By Mark Boada
Government fleet professionals have vied to be chosen as one of the “100 Best Fleets” for over 20 years. It is recognition that is valuable to both fleet teams and top management. Fleet veteran Tom Johnson founded the Best Fleets organization and has run the annual competition for two decades to identify the best operations in the government fleet sector. Judges select the winners based on 12 criteria: accountability, use of technology, team collaboration, creativity in addressing challenges, celebrating successes, a high trust culture, employee recognition, the extent to which repairs and service are done right the first time, the speed and efficiency of repairs and maintenance, parts price control, efforts toward staff development, and maximum use of all resources, including human, capital and natural (fuel). The coveted award is typically celebrated at NAFA’s annual Institute and Expo (I&E). But this year, the current coronavirus crisis changed Johnson’s awards ceremony plans to go virtual.
With NAFA’s emphasis on promoting fleet manager professionalism through its continuing education and broad array of resources, it’s probably no surprise that 18 of the top 30 Best Fleets winners are NAFA members and each is a designated NAFA Certified Automotive Fleet Manager (CAFM).
You can find reports on a few of the NAFA member winners here
including Jeff Hawthorne, CAFM, Fleet Division Manager for the Palm Beach (Florida) County Sheriff’s Office, who tied for first; Gary McLean, Fleet Manager for the City of Lakeland, Florida, who tied for eighth place; and Mark Stevens, Fleet Manager for the City of Sacramento, California who was in 14th position. Their accomplishments are as inspiring as they are informative.
We bring you the stories of four more of the top 30 winners:
Shannon McIver, Fleet Manager, City of Greenville, South Carolina – 20th.
Edward Hamilton, Sr. Fleet Management Division Chief, Prince William County, Virginia – 23rd.
Lance Knudtson, CAFM, Fleet Supervisor, Chelan County Public Utility District, Washington State – 24th.
Robert Gordon, CAFM, Deputy Director, Fleet Management, DeKalb County, Georgia – 30th (1st in 2018).
What achievements earned you the award?
Shannon McIver: We spearheaded a buy-in initiative from our entire fleet services staff. We all had to commit ourselves to being honest about our procedures and taking what we learned during our self-evaluation, good and bad, learning from it and dedicate ourselves to making it better. Other achievements included getting the staff ASE certified and becoming an ASE Blue Seal shop. This means we have at least 75% of our technicians ASE-certified and 80% of our technicians are Master Certified with 50% Master Certified in more than one area. We even have our service writers ASE-Certified. Our technicians are TIA and EVT certified. I hold four ASE Master Technician Certifications, am TIA Instructor Certified, a Certified Public Fleet Professional and a Certified Automotive Fleet Specialist.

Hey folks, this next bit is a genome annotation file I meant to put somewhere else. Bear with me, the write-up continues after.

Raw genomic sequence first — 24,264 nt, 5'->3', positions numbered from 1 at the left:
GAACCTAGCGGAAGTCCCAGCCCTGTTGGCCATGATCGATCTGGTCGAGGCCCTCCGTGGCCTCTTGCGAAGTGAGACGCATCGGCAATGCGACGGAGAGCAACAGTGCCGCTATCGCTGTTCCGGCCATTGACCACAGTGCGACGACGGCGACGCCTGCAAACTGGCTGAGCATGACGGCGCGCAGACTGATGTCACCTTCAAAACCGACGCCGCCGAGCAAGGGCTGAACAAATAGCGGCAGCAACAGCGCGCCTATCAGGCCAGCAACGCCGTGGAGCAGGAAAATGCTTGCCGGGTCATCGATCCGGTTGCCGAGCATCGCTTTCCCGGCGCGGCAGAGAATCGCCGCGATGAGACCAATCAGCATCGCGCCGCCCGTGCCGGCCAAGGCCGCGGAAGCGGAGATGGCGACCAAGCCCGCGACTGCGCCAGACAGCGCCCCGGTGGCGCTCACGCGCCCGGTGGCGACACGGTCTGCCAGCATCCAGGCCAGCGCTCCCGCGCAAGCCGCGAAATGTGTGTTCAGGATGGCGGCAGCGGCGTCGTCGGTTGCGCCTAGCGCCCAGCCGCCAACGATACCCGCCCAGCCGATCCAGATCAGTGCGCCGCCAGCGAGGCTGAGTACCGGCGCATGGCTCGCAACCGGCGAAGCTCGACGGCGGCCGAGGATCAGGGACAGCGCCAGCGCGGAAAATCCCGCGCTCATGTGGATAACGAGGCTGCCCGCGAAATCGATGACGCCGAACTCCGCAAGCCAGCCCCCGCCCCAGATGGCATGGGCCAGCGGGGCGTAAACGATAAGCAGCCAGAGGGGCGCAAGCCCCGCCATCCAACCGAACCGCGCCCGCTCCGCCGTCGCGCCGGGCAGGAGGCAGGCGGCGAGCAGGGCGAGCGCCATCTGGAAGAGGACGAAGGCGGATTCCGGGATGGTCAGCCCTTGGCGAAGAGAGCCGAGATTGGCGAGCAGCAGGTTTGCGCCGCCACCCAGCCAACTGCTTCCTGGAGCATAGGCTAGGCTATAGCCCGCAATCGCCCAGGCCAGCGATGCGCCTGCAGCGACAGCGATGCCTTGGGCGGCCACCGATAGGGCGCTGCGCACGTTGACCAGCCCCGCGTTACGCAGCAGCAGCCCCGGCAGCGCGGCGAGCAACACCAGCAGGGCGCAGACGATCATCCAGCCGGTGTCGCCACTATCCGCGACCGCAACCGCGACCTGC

Edward Hamilton: We were accredited by the Virginia Environmental Program as an Exemplary Environmental Enterprise, with a fully implemented environmental management system, a pollution prevention program, and demonstrated environmental performance. Second, we coordinated the design for a new customer service area and realigned our staff to include a technical service advisor and customer intake functions. We also restructured our vehicle ordering and processing functions to provide for a single point of contact for new vehicle ordering, registration, and disposal. And finally, we completed our 2019 year-end fleet parts inventory just $8,141 over where we started the year, for an overage of just 1.62%, well within our allowable rate.
Lance Knudtson: The hard work by an amazing staff of people, each one doing their part to ensure the success of our fleet earned us the award. We manage a mixed fleet of 1,026 vehicles and pieces of equipment and run two shifts a day in three shops. Last year, we saw a 36% decrease in our running open work order count. Members of our fleet leadership team studied and earned a Sustainable Fleet CAFM certification through NAFA. We also implemented several sustainability enhancements at our fuel sites, including signage, spill prevention kits, and platforms to protect the environment. In other key areas, our fleet is 33% below the industry average for vehicle ownership, 45% lower in operating net fuel use and 43% lower than the industry in fuel expense. Our support costs were 6% lower than the industry and our total fleet cost was 36% lower. We have also committed to monitor and ensure that critical assets are available 95% of the time, and last year we achieved 99.82% availability and 100% customer satisfaction.
Robert Gordon: Our fleet consists of 3,704 vehicles and averages 30 million miles traveled per year. I think the main reason we are one of the Best 100 Fleets has to do with our preventive maintenance program. Last year, we performed 95% of preferred maintenance jobs on time and that resulted in 95% vehicle availability. We are the only fleet in the nation I am aware of that has a full-time trainer for our technicians to keep them up to date on the latest repairs and maintenance procedures for all our vehicles. To date, our staff has completed 1,846 hours of employee training. The program has been so high-profile that technicians from government fleets all over our region enroll in it -- and we deliver it for free. Another big achievement was our commitment to clean alternative energy vehicles. We have 266 CNG (compressed natural gas) vehicles and 98 propane vehicles in service. Since 2014, we have reduced our annual usage of diesel fuel by a total of 952,204 gallons. Next year, we project that our usage of CNG will exceed our usage of diesel fuel by 200,000 gallons.